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Cyprus Gets German Warning, Looks For Russian Help


Cypriot protestors lie on the ground with signs during a demonstration against an EU bailout deal outside the parliament in the capital, Nicosia, on March 19.
Germany’s finance minister is warning that banks in Cyprus may never reopen as the Cypriot finance minister headed to Moscow seeking financial help.

The Cypriot parliament rejected a 10 billion-euro ($13 billion) bailout deal from international creditors on March 19 following widespread anger inside and outside the country that it included a onetime tax on bank deposits.

After the rejection, German Finance Minister Wolfgang Schaeuble pointed out that two of Cyprus’s biggest banks are propped up by emergency liquidity from the European Central Bank.

"Someone needs to explain this to the Cypriots," he said.

Dutch Finance Minister Jeroen Dijsselbloem, who chairs the Eurogroup, also expressed frustration at the Cypriot parliament’s decision.

"It's disappointing, but at the same time it's clear that the offer from the eurozone and the Eurogroup to Cyprus still stands," he said. "The conditions, the size of the package, and the need to cut the debt also still stand. The ball is in Cyprus's court."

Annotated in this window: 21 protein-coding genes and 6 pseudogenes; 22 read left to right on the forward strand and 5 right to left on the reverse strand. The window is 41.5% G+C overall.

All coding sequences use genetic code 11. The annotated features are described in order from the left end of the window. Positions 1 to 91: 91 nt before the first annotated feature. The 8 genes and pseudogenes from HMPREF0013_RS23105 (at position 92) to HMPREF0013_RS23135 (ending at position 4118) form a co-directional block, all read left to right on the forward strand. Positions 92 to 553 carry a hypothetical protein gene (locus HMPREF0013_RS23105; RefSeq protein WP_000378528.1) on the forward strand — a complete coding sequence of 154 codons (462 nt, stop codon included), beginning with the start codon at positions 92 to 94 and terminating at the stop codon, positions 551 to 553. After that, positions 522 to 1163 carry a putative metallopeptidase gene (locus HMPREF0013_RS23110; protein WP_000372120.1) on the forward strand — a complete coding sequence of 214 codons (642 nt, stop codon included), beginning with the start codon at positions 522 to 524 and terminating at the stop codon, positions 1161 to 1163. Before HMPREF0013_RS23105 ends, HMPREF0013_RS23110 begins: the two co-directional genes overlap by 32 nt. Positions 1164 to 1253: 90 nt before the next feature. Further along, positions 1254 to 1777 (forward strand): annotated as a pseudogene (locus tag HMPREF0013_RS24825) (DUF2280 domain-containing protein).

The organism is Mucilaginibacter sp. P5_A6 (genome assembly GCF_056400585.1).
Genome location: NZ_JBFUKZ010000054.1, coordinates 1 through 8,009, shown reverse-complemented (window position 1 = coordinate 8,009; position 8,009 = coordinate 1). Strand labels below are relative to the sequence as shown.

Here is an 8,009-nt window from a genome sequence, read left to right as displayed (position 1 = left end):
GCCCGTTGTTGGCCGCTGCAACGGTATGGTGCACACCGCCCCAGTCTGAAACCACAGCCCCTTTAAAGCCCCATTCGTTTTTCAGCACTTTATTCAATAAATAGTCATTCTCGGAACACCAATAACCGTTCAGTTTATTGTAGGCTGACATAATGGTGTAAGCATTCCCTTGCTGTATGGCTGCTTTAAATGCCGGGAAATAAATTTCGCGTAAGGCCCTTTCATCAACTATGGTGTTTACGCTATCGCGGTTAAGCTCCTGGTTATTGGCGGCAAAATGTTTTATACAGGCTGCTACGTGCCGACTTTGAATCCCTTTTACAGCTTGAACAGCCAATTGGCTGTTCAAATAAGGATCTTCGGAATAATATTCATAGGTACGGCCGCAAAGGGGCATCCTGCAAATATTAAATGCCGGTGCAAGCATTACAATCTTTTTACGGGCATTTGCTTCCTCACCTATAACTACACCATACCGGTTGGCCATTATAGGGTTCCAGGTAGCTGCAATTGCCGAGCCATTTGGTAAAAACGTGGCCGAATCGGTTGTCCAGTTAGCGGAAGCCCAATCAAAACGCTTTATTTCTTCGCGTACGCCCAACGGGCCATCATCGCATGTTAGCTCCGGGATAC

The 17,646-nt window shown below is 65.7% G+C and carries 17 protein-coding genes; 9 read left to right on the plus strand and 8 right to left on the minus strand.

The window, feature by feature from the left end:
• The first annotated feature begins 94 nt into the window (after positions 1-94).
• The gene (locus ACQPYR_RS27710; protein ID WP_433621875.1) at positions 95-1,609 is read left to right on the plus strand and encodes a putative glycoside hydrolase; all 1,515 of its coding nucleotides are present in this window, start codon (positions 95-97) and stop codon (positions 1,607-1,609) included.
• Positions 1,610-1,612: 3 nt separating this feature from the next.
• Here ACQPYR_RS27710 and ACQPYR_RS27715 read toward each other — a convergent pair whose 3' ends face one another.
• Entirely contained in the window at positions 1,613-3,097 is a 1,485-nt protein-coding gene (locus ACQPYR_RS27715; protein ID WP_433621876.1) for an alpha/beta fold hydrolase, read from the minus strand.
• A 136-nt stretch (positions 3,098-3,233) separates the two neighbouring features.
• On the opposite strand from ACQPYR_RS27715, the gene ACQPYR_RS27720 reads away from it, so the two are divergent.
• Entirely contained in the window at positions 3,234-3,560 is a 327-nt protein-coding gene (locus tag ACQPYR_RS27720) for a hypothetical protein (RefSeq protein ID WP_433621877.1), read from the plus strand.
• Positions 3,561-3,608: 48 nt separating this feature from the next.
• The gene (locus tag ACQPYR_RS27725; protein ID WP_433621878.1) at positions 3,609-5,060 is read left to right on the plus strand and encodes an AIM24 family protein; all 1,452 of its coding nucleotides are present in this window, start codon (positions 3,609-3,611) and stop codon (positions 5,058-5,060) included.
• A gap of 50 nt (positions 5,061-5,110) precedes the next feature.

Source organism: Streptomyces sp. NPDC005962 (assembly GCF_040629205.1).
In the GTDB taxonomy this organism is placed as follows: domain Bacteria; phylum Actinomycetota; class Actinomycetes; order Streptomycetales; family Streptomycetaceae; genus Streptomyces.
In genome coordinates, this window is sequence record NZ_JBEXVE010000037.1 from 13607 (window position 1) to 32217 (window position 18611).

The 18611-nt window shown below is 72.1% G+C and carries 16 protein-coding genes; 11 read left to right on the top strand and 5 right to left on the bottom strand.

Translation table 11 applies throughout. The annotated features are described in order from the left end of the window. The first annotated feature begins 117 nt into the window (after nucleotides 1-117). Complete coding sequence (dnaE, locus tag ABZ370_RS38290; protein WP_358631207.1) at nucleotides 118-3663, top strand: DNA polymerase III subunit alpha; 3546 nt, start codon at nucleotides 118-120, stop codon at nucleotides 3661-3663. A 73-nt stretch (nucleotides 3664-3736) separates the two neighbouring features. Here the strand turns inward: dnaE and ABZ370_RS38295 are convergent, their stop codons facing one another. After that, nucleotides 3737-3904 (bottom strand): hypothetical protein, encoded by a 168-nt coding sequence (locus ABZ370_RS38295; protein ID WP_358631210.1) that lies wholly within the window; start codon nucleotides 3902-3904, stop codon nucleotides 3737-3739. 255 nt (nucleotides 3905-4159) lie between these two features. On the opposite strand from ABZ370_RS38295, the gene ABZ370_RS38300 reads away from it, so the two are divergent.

The European Commission said on March 20 that it was now up to Nicosia to present an alternative proposal, but said any proposal would have to be agreed by all involved.

Cypriot Finance Minister Michalis Sarris said his country will seek Russian financial help.

Russian Aid

Sarris met with Russian counterpart Anton Siluanov and Russian Central Bank Chairman Sergei Ignatiyev on March 20 in Moscow.

After the meeting, Sarris said more talks would be needed "elsewhere."

"There were no offers, nothing concrete. We are continuing discussions," Sarris said. "We are happy with a good beginning and we are looking forward to continuing these discussions over the next few hours."

Sarris then went to meet with Russian Deputy Prime Minister Igor Shuvalov. President Vladimir Putin said he would not be meeting with Sarris.

Russia has a special interest in Cyprus's financial problems since wealthy Russians have deposited some $31 billion in Cypriot banks.

On March 18, Putin called the proposed bailout plan and subsequent levy on savings accounts “unfair, unprofessional, and dangerous.”

The Cypriot government is holding emergency meetings on March 20 after rejecting the EU and International Monetary Fund bailout proposal.

Cypriot government spokesman Christos Stylianides said a meeting was also under way at the Central Bank to discuss "plan B" for raising funds, without elaborating on the details of the plan.

The proposed bailout package would have obligated the Cypriot government to impose a 9.9 percent tax on those with more than 100,000 euros ($130,000) in savings; those with 20,000 ($26,000) to 100,000 euros would lose 6.75 percent of their savings.

Cypriot citizens reacted with outrage at the proposed deal and started withdrawing money from ATMs. The maximum amount that could be withdrawn was lowered to 800 euros ($1,000) on March 19.

Banks in Cyprus have not been open since the bailout deal was made public amid fears that depositors would withdraw all their savings.

Cypriot media reported the banks would remain closed until March 26.

With reporting by Reuters, AP, and dpa
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